Chef Sato’s Okinawan Ohagi Is So Ono

Grant Sato is a chef-instructor and an important part of the culinary world in Hawaii. He is lead instructor of Kapiolani Community College’s Culinary Arts Program and has taught many of our up-and-coming chefs.

He has a new cookbook out, An Okinawan Kitchen, with great recipes passed down from his grandmother. When he joined the kitchen at Cooking Hawaiian Style, he made Grandma’s sweet potato ohagi. I have never had it this fresh before, and it is something worth trying! This buggah is ono.


Image 1 of 2



* 1 1/2 cups glutinous rice (mochi rice)
* 1/2 cup Calrose rice
* 3 cups water
* 1 tablespoon green tea powder (matcha)
* 3 tablespoons sugar
* 2 medium-sized Okinawan sweet potatoes
* 1 can coarse-ground sweet red bean paste (tsubushi an)

1) Combine the rice in a bowl and wash thoroughly, making sure to drain out all the water. Allow the rice to sit for three hours.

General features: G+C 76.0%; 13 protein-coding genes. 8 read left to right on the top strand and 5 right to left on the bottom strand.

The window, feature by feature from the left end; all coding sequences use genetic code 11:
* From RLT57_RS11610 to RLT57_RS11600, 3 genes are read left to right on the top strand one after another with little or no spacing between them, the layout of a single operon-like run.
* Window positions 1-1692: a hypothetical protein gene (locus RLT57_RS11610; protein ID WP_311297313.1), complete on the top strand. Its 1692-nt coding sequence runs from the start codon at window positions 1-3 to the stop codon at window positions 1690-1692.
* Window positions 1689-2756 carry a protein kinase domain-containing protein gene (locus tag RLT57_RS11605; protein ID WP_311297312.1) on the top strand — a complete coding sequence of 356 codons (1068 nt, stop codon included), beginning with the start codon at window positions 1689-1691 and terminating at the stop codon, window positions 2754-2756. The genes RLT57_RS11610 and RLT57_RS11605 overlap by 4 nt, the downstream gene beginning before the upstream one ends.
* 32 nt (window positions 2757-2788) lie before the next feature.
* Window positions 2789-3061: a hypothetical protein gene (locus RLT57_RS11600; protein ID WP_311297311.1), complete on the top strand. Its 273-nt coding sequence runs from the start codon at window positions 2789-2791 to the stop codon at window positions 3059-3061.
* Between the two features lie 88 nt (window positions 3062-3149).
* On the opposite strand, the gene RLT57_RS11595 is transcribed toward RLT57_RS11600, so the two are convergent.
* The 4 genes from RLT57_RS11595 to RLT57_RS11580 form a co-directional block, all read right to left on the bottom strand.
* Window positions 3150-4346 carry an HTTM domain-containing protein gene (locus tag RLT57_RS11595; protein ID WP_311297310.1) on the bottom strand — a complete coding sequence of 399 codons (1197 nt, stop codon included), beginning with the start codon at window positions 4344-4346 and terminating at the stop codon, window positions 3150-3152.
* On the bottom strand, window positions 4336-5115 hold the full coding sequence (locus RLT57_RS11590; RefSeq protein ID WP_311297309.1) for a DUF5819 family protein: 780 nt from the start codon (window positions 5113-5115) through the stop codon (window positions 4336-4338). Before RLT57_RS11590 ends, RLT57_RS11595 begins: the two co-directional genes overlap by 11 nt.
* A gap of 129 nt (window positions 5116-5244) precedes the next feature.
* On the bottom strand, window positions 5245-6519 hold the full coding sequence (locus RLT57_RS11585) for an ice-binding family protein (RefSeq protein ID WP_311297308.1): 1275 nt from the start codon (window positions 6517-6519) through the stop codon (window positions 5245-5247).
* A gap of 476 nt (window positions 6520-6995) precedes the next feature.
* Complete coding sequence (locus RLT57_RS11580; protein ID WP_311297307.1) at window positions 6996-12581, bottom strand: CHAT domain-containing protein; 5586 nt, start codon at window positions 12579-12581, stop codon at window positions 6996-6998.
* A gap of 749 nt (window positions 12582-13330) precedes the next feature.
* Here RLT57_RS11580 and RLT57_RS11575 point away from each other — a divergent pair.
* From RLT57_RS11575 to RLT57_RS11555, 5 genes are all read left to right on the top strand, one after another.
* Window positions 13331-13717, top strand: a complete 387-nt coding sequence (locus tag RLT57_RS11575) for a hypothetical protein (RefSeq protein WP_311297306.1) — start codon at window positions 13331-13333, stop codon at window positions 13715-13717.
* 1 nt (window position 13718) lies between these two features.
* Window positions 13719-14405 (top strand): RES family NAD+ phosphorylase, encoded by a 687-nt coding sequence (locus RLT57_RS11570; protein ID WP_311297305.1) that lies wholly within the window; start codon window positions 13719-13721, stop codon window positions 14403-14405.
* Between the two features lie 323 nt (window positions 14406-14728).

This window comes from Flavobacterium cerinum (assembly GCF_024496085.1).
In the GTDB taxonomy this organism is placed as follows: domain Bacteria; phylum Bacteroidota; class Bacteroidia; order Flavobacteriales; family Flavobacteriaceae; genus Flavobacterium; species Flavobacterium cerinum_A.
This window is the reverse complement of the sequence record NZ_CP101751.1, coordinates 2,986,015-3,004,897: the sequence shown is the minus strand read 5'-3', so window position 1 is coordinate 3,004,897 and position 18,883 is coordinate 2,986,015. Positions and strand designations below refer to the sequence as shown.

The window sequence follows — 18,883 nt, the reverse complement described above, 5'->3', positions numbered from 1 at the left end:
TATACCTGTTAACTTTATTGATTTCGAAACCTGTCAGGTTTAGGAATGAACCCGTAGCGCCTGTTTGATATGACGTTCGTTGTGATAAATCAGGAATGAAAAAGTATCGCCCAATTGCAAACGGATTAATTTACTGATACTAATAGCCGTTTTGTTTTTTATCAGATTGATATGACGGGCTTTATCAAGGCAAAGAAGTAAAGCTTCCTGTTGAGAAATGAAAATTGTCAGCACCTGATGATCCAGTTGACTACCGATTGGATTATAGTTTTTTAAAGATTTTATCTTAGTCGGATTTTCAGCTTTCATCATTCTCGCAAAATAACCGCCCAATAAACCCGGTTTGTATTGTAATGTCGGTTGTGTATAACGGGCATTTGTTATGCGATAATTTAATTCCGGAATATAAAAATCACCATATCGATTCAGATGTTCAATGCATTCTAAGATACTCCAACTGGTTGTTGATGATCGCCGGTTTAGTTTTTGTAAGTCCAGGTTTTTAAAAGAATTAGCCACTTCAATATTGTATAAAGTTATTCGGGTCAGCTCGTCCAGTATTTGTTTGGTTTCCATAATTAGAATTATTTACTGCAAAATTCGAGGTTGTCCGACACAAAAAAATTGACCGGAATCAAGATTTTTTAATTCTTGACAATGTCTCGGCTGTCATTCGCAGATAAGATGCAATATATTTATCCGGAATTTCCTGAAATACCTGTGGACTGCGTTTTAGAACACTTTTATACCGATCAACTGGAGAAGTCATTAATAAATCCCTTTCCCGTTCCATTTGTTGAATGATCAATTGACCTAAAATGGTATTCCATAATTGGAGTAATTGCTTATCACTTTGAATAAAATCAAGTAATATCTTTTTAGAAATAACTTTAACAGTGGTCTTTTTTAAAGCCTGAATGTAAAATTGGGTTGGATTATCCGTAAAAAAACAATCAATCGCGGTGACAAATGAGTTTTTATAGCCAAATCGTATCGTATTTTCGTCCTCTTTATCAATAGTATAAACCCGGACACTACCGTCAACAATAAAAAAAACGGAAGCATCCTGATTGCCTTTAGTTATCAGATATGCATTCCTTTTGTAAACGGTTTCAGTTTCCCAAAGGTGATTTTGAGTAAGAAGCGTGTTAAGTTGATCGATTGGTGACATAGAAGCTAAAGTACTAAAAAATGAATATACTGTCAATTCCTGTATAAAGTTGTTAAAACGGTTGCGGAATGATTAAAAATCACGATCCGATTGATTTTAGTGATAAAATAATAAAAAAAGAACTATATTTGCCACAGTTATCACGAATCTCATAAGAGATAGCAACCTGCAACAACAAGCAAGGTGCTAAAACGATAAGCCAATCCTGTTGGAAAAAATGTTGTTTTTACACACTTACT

2) Place washed rice and 3 cups of water in a rice cooker and cook as you would regularly.

3) Place sweet potatoes in a steamer and steam for 40 minutes. You could steam the rice, as well, instead of cooking it in a rice cooker. Just make sure to place the rice on a layer above the potatoes to ensure the rice will not be discolored by falling purple liquid.

4) Once the rice is cooked, add in the matcha and sugar, and stir well until combined. Allow the rice to cool to room temperature and then form it into 12 egg-shaped bullets.

5) Mash the cooked sweet potato and mix in the tsubushi an.

6) Place a 1-square-foot piece of plastic wrap on a plate and put 1/2 cup sweet potato mixture in the center.

7) Spread out sweet potato mixture into an oval about 1/4-inch thick and put the rice bullet in the center.

8) Carefully lift up the edges of the plastic wrap and mold sweet potato mixture around the rice bullet evenly to form the ohagi.

Watch chef-instructor GrantSato on Cooking Hawaiian Style on OC16 channels 12 and 1012. Visit for more healthy and affordable recipes.